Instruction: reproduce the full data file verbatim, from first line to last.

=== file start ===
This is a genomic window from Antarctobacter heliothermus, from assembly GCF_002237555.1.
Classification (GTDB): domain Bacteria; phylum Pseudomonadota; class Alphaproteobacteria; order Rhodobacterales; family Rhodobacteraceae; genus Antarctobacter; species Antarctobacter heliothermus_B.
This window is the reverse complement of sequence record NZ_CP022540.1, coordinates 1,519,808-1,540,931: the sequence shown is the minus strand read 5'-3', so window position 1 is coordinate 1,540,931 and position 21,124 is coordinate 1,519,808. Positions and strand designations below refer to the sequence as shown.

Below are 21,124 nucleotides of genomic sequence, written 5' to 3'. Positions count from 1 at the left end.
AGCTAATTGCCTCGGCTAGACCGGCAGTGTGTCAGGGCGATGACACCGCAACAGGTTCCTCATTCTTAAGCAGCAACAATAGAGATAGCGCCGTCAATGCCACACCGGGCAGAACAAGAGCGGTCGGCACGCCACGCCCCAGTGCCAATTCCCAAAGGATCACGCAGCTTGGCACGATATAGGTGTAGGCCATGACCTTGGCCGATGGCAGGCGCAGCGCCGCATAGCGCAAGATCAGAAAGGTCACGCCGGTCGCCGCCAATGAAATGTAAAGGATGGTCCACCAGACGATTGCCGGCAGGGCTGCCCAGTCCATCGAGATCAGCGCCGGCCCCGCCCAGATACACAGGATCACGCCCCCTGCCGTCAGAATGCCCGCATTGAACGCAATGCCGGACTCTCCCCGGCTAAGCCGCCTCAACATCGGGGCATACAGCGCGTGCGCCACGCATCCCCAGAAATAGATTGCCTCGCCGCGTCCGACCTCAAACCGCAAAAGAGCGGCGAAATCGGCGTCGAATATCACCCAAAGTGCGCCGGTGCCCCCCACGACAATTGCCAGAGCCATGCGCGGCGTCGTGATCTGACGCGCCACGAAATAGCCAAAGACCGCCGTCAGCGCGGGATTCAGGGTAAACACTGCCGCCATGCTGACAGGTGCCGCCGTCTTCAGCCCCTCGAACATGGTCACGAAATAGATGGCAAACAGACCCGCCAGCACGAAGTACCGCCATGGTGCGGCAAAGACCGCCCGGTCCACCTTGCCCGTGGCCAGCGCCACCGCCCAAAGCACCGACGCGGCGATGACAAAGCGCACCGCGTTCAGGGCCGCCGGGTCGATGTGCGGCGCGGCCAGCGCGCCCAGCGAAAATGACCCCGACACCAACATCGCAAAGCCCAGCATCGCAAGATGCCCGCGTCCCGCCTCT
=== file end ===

This is a genomic window from Antarctobacter heliothermus, from assembly GCF_002237555.1.
Classification (GTDB): domain Bacteria; phylum Pseudomonadota; class Alphaproteobacteria; order Rhodobacterales; family Rhodobacteraceae; genus Antarctobacter; species Antarctobacter heliothermus_B.
This window is the reverse complement of sequence record NZ_CP022540.1, coordinates 1,519,808-1,540,931: the sequence shown is the minus strand read 5'-3', so window position 1 is coordinate 1,540,931 and position 21,124 is coordinate 1,519,808. Positions and strand designations below refer to the sequence as shown.

Below are 21,124 nucleotides of genomic sequence, written 5' to 3'. Positions count from 1 at the left end.
AGCTAATTGCCTCGGCTAGACCGGCAGTGTGTCAGGGCGATGACACCGCAACAGGTTCCTCATTCTTAAGCAGCAACAATAGAGATAGCGCCGTCAATGCCACACCGGGCAGAACAAGAGCGGTCGGCACGCCACGCCCCAGTGCCAATTCCCAAAGGATCACGCAGCTTGGCACGATATAGGTGTAGGCCATGACCTTGGCCGATGGCAGGCGCAGCGCCGCATAGCGCAAGATCAGAAAGGTCACGCCGGTCGCCGCCAATGAAATGTAAAGGATGGTCCACCAGACGATTGCCGGCAGGGCTGCCCAGTCCATCGAGATCAGCGCCGGCCCCGCCCAGATACACAGGATCACGCCCCCTGCCGTCAGAATGCCCGCATTGAACGCAATGCCGGACTCTCCCCGGCTAAGCCGCCTCAACATCGGGGCATACAGCGCGTGCGCCACGCATCCCCAGAAATAGATTGCCTCGCCGCGTCCGACCTCAAACCGCAAAAGAGCGGCGAAATCGGCGTCGAATATCACCCAAAGTGCGCCGGTGCCCCCCACGACAATTGCCAGAGCCATGCGCGGCGTCGTGATCTGACGCGCCACGAAATAGCCAAAGACCGCCGTCAGCGCGGGATTCAGGGTAAACACTGCCGCCATGCTGACAGGTGCCGCCGTCTTCAGCCCCTCGAACATGGTCACGAAATAGATGGCAAACAGACCCGCCAGCACGAAGTACCGCCATGGTGCGGCAAAGACCGCCCGGTCCACCTTGCCCGTGGCCAGCGCCACCGCCCAAAGCACCGACGCGGCGATGACAAAGCGCACCGCGTTCAGGGCCGCCGGGTCGATGTGCGGCGCGGCCAGCGCGCCCAGCGAAAATGACCCCGACACCAACATCGCAAAGCCCAGCATCGCAAGATGCCCGCGTCCCGCCTCT